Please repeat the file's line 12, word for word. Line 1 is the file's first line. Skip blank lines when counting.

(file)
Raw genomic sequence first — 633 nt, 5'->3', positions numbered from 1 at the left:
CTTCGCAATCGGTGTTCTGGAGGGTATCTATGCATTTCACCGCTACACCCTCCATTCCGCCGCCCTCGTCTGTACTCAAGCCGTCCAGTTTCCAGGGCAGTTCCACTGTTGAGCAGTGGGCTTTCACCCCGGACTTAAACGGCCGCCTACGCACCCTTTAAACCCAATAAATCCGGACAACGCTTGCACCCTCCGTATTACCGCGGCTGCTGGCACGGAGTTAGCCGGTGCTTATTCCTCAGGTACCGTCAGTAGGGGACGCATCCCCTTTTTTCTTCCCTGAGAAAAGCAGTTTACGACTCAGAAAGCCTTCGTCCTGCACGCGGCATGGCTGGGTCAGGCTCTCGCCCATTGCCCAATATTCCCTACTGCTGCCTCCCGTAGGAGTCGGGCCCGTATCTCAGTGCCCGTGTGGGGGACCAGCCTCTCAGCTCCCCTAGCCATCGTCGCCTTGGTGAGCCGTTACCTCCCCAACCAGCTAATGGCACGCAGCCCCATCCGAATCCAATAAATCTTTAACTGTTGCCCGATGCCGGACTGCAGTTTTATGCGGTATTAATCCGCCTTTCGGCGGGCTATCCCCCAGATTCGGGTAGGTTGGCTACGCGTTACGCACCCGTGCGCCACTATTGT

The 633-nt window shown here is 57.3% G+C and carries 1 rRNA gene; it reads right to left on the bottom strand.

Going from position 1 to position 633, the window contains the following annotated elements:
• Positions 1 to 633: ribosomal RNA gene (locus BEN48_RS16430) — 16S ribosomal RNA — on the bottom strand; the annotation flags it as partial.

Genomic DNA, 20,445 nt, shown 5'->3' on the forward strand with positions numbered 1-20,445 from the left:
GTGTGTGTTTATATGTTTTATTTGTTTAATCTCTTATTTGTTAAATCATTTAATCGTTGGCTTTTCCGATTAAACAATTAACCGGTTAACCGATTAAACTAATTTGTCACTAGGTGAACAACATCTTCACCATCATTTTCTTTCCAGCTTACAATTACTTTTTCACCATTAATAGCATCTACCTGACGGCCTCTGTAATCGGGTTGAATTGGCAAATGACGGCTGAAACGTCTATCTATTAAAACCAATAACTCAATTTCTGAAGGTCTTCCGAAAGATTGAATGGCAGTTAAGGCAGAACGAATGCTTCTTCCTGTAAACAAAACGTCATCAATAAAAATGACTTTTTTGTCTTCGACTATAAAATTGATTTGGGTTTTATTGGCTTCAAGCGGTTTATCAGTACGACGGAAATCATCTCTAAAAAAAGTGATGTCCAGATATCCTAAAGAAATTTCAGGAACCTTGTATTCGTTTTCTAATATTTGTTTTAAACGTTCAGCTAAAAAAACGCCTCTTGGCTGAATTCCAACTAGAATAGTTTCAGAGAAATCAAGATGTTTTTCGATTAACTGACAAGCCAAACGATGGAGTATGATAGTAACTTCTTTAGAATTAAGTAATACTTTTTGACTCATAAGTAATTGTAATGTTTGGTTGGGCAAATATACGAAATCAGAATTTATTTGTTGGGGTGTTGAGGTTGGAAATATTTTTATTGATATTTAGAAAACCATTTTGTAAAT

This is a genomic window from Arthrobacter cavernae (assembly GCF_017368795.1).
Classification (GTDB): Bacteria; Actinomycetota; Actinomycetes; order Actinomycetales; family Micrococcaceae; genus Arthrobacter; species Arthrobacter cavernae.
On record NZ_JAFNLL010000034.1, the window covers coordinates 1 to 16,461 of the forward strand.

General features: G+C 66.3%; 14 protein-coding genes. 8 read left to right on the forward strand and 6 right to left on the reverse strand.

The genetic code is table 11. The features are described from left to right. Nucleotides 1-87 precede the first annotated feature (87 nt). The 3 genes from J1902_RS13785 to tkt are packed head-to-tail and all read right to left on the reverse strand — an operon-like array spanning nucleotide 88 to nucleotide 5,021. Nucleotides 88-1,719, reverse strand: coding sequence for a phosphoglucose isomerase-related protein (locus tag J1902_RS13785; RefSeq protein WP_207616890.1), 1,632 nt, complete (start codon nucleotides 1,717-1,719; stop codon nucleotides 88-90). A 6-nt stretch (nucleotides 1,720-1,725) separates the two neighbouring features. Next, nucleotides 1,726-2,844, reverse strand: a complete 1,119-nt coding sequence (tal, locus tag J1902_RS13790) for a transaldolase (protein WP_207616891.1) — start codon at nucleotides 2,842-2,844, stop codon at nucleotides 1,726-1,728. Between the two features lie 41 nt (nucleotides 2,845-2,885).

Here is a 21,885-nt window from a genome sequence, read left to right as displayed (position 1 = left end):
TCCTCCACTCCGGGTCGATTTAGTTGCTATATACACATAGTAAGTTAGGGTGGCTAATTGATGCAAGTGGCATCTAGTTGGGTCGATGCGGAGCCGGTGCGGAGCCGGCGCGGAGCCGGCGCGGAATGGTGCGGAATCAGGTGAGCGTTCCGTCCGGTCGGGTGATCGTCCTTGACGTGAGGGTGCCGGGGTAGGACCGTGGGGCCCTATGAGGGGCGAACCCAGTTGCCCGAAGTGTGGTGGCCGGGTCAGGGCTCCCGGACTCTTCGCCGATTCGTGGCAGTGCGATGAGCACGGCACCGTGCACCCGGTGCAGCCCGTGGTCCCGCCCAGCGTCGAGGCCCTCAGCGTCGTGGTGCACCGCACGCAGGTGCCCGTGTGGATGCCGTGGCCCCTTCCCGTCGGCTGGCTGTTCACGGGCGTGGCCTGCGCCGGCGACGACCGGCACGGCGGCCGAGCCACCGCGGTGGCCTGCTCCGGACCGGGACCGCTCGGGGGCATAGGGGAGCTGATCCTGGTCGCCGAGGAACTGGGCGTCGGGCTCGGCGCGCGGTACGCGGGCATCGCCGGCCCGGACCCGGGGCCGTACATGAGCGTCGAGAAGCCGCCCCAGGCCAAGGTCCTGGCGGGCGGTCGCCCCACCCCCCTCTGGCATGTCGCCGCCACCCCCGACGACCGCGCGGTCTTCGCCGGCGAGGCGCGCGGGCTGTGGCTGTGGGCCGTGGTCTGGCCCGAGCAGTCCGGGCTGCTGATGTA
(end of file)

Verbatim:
The genetic code is table 11. The features are described from left to right. Nucleotides 1-87 precede the first annotated feature (87 nt). The 3 genes from J1902_RS13785 to tkt are packed head-to-tail and all read right to left on the reverse strand — an operon-like array spanning nucleotide 88 to nucleotide 5,021. Nucleotides 88-1,719, reverse strand: coding sequence for a phosphoglucose isomerase-related protein (locus tag J1902_RS13785; RefSeq protein WP_207616890.1), 1,632 nt, complete (start codon nucleotides 1,717-1,719; stop codon nucleotides 88-90). A 6-nt stretch (nucleotides 1,720-1,725) separates the two neighbouring features. Next, nucleotides 1,726-2,844, reverse strand: a complete 1,119-nt coding sequence (tal, locus tag J1902_RS13790) for a transaldolase (protein WP_207616891.1) — start codon at nucleotides 2,842-2,844, stop codon at nucleotides 1,726-1,728. Between the two features lie 41 nt (nucleotides 2,845-2,885).